There's a lot about Donald Trump's young presidency that's stranger than fiction, so why should his choice to lead the Federal Reserve be any different?

The expiration of Chair Janet Yellen's five-year term next February, just eight months from now, has already prompted speculation in Washington and on Wall Street about whom Trump might tap to succeed her, with suggestions from the traditional to the far-fetched and the outright bizarre.

The most orthodox choice might be Yellen herself. The 70-year-old's departure isn't a given, though she and Trump haven't displayed any particular fondness for each other, and the president has a clear penchant for bringing in people in his own orbit.

Yellen has declined to say whether she would remain in the post, when asked, or to characterize her relationship with Trump. Or even, after a presentation in London this week, whether the president had asked her for a loyalty pledge as he did with former FBI Director James Comey.

"It's been a very long tradition in the United States for Federal Reserve officials to have good and close working relations with our counterparts in the administration," she said. "I've continued that tradition with [Treasury] Secretary [Steve] Mnuchin, and we confer about the economy and the outlook and issues pertaining to financial regulation where we both have interests and responsibilities."

Interpret that as you will.

Less in keeping with recent tradition but still reasonable might be Goldman-Sachs-exec-turned-Trump-economic-guru Gary Cohn, who's reportedly helming the search for a successor to Yellen -- and including himself on the shortlist of candidates. (It's a déjà vu moment for people who remember Dick Cheney leading George W. Bush's search for a vice presidential candidate in 2000, ultimately deciding there was no one better-suited than himself.)

Unlike Yellen and every Fed chair for the past three decades, who all had doctorates in economics, Cohn has only a bachelor's degree in the related discipline of finance.

Don't expect Trump to feel like he has to confine himself to the highly qualified or even the plausible, though -- his track record of doing otherwise is long.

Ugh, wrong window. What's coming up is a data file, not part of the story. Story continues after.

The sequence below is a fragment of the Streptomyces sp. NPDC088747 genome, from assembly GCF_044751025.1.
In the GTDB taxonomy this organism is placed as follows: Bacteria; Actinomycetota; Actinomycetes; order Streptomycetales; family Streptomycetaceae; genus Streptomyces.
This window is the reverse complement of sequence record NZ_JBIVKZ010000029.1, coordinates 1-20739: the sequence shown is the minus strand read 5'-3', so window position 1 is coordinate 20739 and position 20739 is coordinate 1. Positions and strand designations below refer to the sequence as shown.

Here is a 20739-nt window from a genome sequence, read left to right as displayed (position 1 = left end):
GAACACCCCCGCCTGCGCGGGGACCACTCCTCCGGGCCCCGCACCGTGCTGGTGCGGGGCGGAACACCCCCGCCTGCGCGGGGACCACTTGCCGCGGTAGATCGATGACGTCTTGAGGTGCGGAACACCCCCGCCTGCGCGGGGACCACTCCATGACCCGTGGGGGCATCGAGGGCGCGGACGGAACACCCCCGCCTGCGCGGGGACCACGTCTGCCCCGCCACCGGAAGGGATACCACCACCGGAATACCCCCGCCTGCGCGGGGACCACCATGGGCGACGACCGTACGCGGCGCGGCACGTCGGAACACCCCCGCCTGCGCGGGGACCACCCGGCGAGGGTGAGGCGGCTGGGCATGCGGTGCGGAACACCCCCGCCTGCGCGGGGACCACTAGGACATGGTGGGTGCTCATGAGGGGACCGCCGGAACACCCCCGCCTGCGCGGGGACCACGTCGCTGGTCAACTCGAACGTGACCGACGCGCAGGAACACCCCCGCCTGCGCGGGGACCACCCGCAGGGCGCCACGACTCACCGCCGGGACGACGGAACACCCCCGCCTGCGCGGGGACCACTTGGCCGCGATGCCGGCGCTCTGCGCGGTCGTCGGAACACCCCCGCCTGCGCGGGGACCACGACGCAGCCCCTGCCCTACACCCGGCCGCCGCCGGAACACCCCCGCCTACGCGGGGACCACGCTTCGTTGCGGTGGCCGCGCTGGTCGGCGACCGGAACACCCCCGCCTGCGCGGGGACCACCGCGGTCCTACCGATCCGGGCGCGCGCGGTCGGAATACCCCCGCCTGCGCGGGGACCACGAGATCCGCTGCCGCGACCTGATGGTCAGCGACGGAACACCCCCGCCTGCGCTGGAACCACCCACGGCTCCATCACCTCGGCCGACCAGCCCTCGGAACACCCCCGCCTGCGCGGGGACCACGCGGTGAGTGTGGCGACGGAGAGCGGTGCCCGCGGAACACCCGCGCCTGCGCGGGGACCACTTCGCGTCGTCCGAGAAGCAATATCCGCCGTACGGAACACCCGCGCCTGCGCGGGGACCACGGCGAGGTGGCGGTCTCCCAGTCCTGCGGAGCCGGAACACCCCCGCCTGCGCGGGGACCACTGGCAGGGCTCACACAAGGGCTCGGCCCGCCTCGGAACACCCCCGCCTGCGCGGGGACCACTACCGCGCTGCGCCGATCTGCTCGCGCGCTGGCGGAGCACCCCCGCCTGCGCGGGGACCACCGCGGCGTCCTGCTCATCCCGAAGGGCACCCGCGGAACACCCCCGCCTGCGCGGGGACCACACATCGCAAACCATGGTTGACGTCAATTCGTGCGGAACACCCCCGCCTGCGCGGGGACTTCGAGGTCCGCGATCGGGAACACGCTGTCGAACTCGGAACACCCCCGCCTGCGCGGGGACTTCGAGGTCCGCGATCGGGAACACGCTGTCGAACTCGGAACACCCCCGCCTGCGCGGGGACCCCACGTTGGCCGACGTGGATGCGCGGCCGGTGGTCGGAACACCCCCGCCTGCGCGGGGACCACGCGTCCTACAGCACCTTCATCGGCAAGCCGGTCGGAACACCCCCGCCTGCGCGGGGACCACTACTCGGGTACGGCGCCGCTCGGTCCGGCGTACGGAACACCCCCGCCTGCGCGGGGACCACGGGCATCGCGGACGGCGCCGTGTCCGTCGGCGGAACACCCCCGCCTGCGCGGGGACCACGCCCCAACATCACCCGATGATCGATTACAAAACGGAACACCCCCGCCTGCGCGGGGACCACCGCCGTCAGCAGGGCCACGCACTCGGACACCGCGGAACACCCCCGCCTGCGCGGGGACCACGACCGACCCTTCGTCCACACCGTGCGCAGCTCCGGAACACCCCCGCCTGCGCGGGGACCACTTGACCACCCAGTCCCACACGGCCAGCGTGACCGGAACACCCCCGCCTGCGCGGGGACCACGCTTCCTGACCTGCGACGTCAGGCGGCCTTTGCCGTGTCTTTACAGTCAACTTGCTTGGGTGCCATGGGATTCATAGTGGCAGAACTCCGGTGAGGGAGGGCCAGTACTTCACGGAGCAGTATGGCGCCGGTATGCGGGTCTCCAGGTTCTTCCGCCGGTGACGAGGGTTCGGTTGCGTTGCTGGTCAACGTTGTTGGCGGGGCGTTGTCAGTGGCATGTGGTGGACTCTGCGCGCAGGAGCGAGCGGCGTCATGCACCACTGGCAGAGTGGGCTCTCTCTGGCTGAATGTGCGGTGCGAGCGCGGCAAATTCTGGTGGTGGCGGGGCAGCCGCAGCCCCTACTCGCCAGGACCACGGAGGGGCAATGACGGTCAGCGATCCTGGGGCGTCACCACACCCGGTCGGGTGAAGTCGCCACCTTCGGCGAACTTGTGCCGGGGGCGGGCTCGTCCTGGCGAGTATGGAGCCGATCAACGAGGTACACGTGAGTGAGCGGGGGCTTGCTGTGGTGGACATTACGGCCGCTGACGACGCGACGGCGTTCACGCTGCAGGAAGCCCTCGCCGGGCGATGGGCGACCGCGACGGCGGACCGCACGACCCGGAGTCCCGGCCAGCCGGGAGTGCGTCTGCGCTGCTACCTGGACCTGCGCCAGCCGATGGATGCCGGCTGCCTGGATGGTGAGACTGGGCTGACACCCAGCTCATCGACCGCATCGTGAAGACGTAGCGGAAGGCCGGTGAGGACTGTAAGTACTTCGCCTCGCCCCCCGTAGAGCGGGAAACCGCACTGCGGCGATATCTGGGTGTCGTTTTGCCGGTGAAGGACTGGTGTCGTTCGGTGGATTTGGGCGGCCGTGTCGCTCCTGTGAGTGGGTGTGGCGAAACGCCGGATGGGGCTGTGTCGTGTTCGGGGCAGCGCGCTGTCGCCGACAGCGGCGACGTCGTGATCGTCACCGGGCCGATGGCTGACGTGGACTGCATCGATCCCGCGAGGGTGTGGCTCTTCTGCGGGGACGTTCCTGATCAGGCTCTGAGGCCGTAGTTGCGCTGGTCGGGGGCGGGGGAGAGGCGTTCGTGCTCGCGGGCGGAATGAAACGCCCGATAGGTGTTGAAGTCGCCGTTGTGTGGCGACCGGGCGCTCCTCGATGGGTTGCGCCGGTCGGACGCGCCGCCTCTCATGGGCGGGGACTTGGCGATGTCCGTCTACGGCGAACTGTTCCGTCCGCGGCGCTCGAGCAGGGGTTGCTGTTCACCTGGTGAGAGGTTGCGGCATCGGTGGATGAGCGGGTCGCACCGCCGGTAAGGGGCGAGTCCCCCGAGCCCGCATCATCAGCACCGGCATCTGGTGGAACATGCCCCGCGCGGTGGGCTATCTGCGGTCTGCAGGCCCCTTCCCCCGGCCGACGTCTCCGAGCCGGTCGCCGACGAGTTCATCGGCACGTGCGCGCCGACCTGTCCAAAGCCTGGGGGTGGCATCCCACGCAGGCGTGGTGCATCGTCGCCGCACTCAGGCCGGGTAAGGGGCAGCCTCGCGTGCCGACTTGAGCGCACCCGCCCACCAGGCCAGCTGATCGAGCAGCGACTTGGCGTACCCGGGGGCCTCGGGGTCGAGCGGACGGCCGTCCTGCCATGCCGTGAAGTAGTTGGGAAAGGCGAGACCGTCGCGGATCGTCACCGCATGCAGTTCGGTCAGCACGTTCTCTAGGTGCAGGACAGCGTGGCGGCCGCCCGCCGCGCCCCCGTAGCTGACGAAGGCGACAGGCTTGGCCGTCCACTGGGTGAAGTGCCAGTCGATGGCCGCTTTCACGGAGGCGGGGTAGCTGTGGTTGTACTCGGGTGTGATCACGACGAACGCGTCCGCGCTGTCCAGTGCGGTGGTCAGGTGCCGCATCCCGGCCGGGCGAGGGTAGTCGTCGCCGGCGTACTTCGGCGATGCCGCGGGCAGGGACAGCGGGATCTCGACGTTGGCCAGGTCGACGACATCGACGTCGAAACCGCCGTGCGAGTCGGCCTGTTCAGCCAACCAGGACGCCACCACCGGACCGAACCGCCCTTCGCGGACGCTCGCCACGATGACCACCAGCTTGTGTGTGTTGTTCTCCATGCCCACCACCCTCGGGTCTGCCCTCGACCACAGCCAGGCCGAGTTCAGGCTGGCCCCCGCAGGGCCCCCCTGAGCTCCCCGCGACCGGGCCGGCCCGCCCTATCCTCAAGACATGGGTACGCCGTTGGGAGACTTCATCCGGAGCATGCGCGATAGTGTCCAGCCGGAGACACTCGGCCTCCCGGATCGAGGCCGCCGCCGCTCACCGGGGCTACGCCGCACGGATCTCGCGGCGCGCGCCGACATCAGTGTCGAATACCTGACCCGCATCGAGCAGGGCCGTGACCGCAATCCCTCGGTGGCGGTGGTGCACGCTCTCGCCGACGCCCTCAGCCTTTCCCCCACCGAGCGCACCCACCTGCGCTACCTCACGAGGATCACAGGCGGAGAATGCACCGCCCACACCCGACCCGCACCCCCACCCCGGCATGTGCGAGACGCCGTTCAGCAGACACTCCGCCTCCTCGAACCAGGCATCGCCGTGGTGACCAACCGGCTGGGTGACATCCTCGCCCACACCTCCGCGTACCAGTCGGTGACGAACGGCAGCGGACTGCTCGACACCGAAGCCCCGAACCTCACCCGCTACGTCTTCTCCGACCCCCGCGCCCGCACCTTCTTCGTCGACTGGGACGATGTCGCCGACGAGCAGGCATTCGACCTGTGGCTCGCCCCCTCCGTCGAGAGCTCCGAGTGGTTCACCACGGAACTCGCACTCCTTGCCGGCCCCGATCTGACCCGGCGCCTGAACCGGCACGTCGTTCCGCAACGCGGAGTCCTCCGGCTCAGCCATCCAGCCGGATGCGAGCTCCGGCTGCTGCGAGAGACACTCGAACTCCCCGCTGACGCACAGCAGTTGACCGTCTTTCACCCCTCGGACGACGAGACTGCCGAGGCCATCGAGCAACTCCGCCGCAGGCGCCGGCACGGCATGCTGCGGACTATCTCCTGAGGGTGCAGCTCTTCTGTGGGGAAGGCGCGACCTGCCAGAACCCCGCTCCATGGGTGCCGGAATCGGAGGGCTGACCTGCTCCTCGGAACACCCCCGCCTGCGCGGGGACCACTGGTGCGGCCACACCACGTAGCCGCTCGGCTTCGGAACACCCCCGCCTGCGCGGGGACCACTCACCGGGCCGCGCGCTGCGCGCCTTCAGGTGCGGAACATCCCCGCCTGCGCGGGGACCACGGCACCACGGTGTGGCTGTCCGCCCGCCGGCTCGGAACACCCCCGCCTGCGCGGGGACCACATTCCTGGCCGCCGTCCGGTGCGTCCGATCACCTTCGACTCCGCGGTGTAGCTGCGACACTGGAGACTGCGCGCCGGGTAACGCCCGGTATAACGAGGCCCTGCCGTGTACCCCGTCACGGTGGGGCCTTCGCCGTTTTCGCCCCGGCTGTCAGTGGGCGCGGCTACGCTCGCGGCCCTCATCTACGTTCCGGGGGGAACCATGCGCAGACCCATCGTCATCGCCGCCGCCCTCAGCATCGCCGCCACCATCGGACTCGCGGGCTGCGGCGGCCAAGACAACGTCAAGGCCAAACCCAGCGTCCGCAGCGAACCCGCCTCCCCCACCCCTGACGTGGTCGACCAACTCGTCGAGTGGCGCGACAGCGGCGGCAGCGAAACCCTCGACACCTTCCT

His son-in-law, Jared Kushner, has been tasked with a litany of assignments, including bringing peace to the Middle East, handling diplomacy with Mexico and China and revamping government technology. Kushner's portfolio would be impossible for any individual to accomplish, let alone a semi-successful 36-year-old real estate developer and publisher.

Energy Secretary Rick Perry reportedly didn't know one of his biggest responsibilities would be overseeing the nation's nuclear arsenal until he had already accepted the job. Education Secretary Betsy DeVos said schools need guns because of grizzly bears at her confirmation hearing. Housing and Urban Development Secretary Ben Carson, a neurosurgeon and author, said growing up in the inner city qualified him for his job.

Trump's social media manager, Dan Scavino, used to be his golf caddie. The administration tapped Lynne Patton, a longtime Trump associate whose credentials include organizing golf tournaments and son Eric Trump's wedding, to head HUD programs in New York and New Jersey.

With that in mind -- along with the Tweeter-in-chief's frequent blurring of the lines between life and death (he seemed to think Frederick Douglass was still alive) and fantasy and reality (he masqueraded as his own PR flack, John Barron) -- we've put together a list of candidates real, dead and fictional the president might consider.

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Editors' pick: Originally published June 9.